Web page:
Date of Graduation


Document Type


Degree Type



Eberly College of Arts and Sciences


World Languages, Literatures and Linguistics

Committee Chair

Sergio Robles-Puente

Committee Co-Chair

Sandra Stjepanovic

Committee Member

Jonah Katz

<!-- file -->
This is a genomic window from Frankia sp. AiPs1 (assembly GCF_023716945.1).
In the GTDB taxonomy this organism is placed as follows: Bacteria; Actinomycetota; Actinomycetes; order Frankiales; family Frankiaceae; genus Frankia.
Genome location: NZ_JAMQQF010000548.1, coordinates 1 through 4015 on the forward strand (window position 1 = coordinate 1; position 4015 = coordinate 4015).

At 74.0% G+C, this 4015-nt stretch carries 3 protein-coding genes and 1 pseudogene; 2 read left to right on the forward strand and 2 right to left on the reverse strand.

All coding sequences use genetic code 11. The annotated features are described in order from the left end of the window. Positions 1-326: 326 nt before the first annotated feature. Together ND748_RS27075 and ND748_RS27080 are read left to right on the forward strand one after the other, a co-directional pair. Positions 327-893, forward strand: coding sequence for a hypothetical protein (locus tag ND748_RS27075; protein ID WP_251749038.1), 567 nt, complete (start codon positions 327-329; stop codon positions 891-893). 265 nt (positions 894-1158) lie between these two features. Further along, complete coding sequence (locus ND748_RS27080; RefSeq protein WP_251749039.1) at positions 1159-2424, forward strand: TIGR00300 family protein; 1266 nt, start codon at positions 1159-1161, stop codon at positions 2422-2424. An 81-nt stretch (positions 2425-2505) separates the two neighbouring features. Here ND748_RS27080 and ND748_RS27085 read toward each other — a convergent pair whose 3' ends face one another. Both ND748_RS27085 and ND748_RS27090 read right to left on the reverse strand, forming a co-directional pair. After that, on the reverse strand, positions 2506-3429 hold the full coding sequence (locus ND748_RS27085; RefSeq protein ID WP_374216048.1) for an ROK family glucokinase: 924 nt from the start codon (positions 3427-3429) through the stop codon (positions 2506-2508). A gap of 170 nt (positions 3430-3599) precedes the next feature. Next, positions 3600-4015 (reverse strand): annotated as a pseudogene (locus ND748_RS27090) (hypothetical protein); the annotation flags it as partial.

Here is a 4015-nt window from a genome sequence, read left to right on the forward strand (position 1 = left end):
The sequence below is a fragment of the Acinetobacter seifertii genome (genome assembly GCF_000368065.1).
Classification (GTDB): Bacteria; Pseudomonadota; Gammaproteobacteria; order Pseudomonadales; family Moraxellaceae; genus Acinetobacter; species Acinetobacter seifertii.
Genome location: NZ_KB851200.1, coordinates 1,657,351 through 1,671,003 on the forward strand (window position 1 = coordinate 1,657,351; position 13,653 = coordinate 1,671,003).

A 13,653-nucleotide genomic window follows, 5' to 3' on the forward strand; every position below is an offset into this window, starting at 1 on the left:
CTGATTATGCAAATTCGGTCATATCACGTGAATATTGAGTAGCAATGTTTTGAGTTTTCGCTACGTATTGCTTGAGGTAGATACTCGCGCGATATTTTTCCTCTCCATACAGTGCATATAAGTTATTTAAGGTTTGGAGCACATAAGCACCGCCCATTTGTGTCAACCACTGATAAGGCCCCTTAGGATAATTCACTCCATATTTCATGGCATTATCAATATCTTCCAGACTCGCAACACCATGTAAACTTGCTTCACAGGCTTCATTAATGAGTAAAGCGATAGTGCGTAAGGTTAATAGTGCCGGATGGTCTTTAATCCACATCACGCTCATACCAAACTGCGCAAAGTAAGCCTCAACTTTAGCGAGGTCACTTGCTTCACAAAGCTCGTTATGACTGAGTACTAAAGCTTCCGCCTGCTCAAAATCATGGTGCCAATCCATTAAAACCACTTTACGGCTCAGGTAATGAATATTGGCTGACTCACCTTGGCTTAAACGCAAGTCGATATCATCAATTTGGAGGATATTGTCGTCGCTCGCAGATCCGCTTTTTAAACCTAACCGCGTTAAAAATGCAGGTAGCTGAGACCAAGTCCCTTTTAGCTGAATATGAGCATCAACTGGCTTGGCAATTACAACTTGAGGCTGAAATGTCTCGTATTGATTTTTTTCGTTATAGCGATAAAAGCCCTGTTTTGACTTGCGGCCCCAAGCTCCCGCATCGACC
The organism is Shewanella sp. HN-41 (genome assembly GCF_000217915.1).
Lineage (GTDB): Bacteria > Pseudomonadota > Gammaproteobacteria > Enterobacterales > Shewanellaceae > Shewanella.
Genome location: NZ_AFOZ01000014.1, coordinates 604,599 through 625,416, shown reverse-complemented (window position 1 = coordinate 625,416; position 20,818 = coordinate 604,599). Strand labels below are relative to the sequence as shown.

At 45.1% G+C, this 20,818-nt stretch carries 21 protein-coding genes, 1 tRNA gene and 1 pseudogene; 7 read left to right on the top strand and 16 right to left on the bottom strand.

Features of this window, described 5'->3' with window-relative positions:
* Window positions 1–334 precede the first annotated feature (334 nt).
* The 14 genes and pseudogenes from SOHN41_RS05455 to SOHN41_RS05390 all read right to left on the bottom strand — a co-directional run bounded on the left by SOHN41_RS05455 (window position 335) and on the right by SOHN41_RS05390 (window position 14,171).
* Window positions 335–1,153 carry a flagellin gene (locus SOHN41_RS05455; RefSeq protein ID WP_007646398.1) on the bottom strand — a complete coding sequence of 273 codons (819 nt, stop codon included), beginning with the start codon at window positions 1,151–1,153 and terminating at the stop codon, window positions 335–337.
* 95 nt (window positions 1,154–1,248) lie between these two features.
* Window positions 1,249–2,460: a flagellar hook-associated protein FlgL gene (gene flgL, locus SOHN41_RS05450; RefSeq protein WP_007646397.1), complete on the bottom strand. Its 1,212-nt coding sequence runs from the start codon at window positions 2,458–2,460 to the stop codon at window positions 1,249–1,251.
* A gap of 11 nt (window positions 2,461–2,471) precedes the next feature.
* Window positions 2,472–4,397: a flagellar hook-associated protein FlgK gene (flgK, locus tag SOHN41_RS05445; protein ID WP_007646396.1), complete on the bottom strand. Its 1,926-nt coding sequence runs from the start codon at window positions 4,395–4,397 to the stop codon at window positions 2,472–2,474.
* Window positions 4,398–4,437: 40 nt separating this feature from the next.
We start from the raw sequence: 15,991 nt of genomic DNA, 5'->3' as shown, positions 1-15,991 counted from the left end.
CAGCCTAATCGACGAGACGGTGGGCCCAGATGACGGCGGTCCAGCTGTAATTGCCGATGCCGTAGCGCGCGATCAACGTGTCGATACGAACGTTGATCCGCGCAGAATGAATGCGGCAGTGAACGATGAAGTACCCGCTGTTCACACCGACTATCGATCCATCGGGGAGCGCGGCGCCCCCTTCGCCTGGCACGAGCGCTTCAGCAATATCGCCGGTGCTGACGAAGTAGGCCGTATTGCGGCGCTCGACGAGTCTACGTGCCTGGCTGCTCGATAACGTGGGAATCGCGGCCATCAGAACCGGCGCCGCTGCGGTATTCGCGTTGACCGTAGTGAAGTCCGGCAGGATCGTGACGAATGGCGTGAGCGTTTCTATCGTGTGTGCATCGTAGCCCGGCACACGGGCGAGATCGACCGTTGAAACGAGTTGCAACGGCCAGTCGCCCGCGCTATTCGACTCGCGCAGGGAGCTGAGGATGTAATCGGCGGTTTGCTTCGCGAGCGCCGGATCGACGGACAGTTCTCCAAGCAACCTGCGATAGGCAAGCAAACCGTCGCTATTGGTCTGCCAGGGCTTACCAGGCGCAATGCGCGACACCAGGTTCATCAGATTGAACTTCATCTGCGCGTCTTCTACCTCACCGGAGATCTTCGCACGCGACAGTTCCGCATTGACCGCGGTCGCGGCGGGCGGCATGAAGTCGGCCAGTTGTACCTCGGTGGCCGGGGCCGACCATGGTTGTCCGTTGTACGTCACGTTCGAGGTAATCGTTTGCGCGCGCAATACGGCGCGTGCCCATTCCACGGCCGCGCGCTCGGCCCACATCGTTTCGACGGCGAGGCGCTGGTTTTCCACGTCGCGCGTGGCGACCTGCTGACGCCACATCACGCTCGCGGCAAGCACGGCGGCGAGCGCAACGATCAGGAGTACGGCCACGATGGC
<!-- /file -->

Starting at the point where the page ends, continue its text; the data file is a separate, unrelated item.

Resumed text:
This thesis examines the variations of loanword abbreviations in Japanese dialects. When adopting foreign words into Japanese, phonological grammar is applied creating loanwords. When loanwords are introduced, Japanese phonological rules determine how to pronounce the new words; Japanese truncation styles are applied to shorten and abbreviate loanwords. Much like native Japanese words, regional variations can be observed in loanword abbreviations. In order to discover how variations are created, this study compares two dialects: the eastern Japanese dialect (standard dialect) and the western Japanese dialect (Kansai dialect). Despite a recent decrease in popularity, the Kansai dialect is still one of the most prestigious dialects in Japan. This thesis addresses and explores how variations between two regions, Nagoya (east) and Kansai (west) are generated. A survey was conducted with the help of 121 university students from both regions. The methods used were a perception test, an acceptability judgement test, a production test, and an additional questionnaire. The data analysis reveals that adaptations in loanword abbreviations are closely related to Japanese sociophonetics and phonology. Results further show how cultural histories impact the modern Japanese lexicon.